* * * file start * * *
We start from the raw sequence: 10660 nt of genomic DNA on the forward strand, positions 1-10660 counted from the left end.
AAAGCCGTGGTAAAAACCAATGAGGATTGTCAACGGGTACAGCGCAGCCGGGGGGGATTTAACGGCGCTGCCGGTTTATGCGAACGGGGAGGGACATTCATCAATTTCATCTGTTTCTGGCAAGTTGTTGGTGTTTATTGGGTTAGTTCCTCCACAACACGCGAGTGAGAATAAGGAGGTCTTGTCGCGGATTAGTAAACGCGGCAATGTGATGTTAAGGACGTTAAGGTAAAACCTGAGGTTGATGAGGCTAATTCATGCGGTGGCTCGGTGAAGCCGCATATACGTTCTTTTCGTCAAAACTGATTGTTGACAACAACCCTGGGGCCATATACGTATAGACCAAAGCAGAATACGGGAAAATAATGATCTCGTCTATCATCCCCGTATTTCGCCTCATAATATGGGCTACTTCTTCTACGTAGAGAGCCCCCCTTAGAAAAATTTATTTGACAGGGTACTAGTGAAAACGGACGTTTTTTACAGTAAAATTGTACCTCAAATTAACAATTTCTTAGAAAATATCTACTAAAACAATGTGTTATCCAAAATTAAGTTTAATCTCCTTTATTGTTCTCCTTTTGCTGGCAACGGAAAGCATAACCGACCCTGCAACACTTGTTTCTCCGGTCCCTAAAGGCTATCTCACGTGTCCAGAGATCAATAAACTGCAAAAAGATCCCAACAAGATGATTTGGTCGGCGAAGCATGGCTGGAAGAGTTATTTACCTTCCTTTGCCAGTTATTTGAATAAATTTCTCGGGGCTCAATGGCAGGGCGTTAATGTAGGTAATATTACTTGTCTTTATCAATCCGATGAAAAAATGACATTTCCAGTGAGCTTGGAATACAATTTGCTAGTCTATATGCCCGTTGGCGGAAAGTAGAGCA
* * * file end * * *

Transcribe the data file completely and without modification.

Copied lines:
We start from the raw sequence: 10660 nt of genomic DNA on the forward strand, positions 1-10660 counted from the left end.
AAAGCCGTGGTAAAAACCAATGAGGATTGTCAACGGGTACAGCGCAGCCGGGGGGGATTTAACGGCGCTGCCGGTTTATGCGAACGGGGAGGGACATTCATCAATTTCATCTGTTTCTGGCAAGTTGTTGGTGTTTATTGGGTTAGTTCCTCCACAACACGCGAGTGAGAATAAGGAGGTCTTGTCGCGGATTAGTAAACGCGGCAATGTGATGTTAAGGACGTTAAGGTAAAACCTGAGGTTGATGAGGCTAATTCATGCGGTGGCTCGGTGAAGCCGCATATACGTTCTTTTCGTCAAAACTGATTGTTGACAACAACCCTGGGGCCATATACGTATAGACCAAAGCAGAATACGGGAAAATAATGATCTCGTCTATCATCCCCGTATTTCGCCTCATAATATGGGCTACTTCTTCTACGTAGAGAGCCCCCCTTAGAAAAATTTATTTGACAGGGTACTAGTGAAAACGGACGTTTTTTACAGTAAAATTGTACCTCAAATTAACAATTTCTTAGAAAATATCTACTAAAACAATGTGTTATCCAAAATTAAGTTTAATCTCCTTTATTGTTCTCCTTTTGCTGGCAACGGAAAGCATAACCGACCCTGCAACACTTGTTTCTCCGGTCCCTAAAGGCTATCTCACGTGTCCAGAGATCAATAAACTGCAAAAAGATCCCAACAAGATGATTTGGTCGGCGAAGCATGGCTGGAAGAGTTATTTACCTTCCTTTGCCAGTTATTTGAATAAATTTCTCGGGGCTCAATGGCAGGGCGTTAATGTAGGTAATATTACTTGTCTTTATCAATCCGATGAAAAAATGACATTTCCAGTGAGCTTGGAATACAATTTGCTAGTCTATATGCCCGTTGGCGGAAAGTAGAGCA